“And we know that in all things God works for the good of those who love him, who have been called according to his purpose.” He read on. What, then, shall we say in response to this? If God is for us, who can be against us? He who did not spare his own Son, but gave him up for us all — how will he not also, along with him, graciously give us all things? Who will bring any charge against those whom God has chosen? . . . Who shall separate us from the love of Christ? Shall trouble or hardship or persecution or famine or nakedness or danger or sword? . . . No, in all these things we are more than conquerors through him who loved us. For I am convinced that neither death nor life, neither angels nor demons, neither the present nor the future, nor any powers, neither height nor depth, nor anything else in all creation, will be able to separate us from the love of God that is in Christ Jesus our Lord.”
Hien began crying. Of all the Scripture verses he had known, these were the ones he most needed to hear, and now they had come back to him. “Lord,” he realized, “you would not let me out of your reach for even one day.” He turned over in his bed that night and prayed. The next morning, when he saw the commanding officer, Hien asked him, “Sir, would you mind if I cleaned the latrines again?” The officer stared at him, quite puzzled. Thinking Hien was being rather arrogant, he decided to assign him to the latrines indefinitely. “You are going to clean them every day, until I tell you to stop,” he commanded. Hien did not know it in the beginning, but the officer himself had been tearing out those pages from the Bible and using them for toilet paper. Now, each day, Hien rinsed them clean, hid them in his pocket, and used them for his devotions at night. He ended up collecting numerous passages from the book of Romans, as well as from other books of the Bible.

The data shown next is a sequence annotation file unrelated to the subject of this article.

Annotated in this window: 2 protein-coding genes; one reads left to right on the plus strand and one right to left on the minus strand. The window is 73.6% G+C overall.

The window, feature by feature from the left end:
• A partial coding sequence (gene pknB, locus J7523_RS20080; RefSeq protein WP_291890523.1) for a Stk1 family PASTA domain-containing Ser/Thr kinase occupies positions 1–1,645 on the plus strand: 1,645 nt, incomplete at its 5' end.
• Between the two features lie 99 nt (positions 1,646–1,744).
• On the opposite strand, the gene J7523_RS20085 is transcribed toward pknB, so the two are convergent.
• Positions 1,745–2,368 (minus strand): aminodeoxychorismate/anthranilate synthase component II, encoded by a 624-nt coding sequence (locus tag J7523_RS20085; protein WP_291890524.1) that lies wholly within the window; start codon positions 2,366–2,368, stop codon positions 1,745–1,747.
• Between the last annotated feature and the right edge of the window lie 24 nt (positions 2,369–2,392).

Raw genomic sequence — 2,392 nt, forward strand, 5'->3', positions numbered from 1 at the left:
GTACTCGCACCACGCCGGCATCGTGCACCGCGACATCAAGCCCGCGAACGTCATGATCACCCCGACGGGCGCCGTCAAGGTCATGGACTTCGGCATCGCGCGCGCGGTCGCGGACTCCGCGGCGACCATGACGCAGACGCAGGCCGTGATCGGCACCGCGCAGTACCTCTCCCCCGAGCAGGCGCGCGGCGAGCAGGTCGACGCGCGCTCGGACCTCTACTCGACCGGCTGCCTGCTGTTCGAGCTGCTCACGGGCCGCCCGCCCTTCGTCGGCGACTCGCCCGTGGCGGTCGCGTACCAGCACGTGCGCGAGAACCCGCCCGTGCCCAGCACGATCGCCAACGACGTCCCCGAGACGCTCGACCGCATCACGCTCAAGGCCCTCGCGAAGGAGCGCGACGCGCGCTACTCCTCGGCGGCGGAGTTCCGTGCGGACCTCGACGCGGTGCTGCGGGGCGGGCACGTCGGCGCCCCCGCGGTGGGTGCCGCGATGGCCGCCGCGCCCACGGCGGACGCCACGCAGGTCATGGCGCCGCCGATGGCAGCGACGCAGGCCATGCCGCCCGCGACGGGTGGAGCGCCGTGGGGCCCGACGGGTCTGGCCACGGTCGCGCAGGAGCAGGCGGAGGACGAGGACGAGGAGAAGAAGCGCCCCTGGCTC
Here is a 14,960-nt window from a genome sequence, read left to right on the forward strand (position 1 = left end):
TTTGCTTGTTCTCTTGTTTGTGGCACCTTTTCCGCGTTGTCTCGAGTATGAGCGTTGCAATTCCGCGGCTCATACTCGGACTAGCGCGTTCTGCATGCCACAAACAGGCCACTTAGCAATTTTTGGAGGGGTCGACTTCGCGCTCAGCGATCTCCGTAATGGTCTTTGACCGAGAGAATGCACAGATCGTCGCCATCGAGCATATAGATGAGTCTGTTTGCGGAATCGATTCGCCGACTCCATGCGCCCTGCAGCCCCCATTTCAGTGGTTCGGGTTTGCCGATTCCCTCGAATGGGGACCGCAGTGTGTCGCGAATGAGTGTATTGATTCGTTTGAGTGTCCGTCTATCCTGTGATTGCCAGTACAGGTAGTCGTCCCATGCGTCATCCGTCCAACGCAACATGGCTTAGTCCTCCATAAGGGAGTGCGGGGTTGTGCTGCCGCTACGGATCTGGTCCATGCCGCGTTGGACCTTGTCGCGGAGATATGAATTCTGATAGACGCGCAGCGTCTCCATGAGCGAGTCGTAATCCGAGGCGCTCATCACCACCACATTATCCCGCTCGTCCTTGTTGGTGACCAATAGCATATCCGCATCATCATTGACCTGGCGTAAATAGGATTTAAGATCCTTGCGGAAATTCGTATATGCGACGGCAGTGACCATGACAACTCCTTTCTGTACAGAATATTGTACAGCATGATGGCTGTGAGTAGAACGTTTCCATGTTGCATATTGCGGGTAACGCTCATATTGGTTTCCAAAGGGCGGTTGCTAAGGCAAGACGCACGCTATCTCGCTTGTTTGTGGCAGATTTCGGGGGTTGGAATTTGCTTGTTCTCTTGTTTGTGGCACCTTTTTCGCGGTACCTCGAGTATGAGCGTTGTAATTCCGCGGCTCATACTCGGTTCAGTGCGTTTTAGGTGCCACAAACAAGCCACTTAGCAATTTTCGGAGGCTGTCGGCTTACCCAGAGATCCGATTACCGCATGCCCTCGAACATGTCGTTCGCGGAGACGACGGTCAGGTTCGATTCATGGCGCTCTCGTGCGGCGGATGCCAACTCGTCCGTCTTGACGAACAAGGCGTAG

After a while, he was let out of prison, and he started to plan his escape from the country. Some fifty others, including a high-powered political family, were involved in this attempt, Hien’s third after two failed previous attempts. As the days passed, they worked to build a boat that would be able to navigate the high seas. A few days before they were to leave, two Vietcong confronted Hien. “Are you planning to escape?” they demanded. “No.”